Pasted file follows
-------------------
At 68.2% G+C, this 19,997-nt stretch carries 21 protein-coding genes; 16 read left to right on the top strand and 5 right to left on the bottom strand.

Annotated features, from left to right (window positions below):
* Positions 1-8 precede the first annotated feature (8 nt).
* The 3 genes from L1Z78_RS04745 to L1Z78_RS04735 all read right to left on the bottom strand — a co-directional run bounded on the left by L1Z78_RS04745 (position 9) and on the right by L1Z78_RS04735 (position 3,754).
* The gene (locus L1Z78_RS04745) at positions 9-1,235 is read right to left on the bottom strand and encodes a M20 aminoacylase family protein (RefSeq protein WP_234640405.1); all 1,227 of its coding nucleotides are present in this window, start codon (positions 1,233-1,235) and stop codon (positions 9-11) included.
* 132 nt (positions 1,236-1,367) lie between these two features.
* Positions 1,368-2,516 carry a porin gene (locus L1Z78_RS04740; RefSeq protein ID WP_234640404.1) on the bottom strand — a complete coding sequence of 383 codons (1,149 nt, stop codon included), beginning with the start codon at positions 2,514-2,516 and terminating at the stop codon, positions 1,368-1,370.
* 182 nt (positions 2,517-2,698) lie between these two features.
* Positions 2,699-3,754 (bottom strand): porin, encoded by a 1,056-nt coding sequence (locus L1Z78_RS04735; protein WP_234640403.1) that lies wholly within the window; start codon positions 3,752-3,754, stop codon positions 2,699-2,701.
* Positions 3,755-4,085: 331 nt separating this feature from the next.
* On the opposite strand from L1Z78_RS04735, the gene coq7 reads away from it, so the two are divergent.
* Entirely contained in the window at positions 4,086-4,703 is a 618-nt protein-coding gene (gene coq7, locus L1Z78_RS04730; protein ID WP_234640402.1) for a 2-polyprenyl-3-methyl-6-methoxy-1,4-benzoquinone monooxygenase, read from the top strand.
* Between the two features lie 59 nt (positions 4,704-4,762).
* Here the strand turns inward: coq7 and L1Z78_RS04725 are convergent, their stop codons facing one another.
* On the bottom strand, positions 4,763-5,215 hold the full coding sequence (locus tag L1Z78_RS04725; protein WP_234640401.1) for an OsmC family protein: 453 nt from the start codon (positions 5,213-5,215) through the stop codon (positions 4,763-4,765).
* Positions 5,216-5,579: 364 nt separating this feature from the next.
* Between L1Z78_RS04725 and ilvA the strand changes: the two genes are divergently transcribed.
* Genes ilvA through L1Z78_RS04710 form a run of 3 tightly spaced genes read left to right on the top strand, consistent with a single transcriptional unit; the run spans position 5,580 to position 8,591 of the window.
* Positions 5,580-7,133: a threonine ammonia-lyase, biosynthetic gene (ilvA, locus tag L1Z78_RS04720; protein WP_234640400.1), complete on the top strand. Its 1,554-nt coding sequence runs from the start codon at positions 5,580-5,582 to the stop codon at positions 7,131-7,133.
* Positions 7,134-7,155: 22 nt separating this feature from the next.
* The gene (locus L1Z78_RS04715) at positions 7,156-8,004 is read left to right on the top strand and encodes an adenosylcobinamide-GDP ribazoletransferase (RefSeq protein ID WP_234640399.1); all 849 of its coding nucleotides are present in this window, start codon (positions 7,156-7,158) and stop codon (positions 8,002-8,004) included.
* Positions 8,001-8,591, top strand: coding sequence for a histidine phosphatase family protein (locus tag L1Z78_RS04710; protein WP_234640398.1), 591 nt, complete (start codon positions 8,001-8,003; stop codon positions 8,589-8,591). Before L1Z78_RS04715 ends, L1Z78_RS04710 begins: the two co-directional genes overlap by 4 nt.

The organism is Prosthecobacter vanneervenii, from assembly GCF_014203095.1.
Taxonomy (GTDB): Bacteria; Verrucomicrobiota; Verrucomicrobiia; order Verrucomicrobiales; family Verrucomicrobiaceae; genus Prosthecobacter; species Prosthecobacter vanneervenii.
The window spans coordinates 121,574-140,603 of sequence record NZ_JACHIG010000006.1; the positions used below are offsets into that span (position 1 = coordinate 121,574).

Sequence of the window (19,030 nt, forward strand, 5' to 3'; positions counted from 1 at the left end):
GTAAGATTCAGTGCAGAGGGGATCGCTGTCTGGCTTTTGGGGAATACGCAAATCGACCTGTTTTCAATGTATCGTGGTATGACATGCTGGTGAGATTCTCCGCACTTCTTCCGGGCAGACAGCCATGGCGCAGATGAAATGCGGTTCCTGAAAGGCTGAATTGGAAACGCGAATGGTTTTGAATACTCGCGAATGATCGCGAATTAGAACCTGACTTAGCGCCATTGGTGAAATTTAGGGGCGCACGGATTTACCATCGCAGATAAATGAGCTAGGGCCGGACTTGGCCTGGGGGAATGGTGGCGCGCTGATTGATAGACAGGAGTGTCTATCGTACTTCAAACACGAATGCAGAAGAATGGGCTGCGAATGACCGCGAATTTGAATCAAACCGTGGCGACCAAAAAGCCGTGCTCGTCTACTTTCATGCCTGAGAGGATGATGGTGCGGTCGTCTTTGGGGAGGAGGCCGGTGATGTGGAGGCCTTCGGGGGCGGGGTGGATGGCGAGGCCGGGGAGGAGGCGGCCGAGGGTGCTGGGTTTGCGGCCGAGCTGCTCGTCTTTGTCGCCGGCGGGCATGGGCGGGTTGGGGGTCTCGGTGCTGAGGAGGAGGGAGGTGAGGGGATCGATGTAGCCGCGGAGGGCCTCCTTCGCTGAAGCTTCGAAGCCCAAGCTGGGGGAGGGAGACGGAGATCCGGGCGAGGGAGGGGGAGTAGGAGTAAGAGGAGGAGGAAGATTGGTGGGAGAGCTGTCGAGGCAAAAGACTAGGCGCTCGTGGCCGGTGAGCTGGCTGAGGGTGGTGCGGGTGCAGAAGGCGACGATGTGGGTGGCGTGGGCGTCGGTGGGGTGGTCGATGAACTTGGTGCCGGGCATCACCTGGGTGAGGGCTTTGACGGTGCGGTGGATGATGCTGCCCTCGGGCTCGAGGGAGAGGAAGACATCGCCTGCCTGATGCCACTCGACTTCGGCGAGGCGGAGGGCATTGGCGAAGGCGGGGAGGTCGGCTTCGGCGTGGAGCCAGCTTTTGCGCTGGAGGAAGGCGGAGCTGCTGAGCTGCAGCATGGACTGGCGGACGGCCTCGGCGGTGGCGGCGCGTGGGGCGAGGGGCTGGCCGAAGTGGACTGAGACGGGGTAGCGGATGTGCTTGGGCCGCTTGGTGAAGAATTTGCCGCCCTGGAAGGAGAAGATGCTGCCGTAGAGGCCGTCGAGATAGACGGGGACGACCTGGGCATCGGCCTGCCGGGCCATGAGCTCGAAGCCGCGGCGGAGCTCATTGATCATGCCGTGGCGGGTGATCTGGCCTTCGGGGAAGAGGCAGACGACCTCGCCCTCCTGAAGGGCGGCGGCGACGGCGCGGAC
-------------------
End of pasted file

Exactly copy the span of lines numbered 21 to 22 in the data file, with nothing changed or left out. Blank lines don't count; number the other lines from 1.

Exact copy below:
* The gene (locus L1Z78_RS04715) at positions 7,156-8,004 is read left to right on the top strand and encodes an adenosylcobinamide-GDP ribazoletransferase (RefSeq protein ID WP_234640399.1); all 849 of its coding nucleotides are present in this window, start codon (positions 7,156-7,158) and stop codon (positions 8,002-8,004) included.
* Positions 8,001-8,591, top strand: coding sequence for a histidine phosphatase family protein (locus tag L1Z78_RS04710; protein WP_234640398.1), 591 nt, complete (start codon positions 8,001-8,003; stop codon positions 8,589-8,591). Before L1Z78_RS04715 ends, L1Z78_RS04710 begins: the two co-directional genes overlap by 4 nt.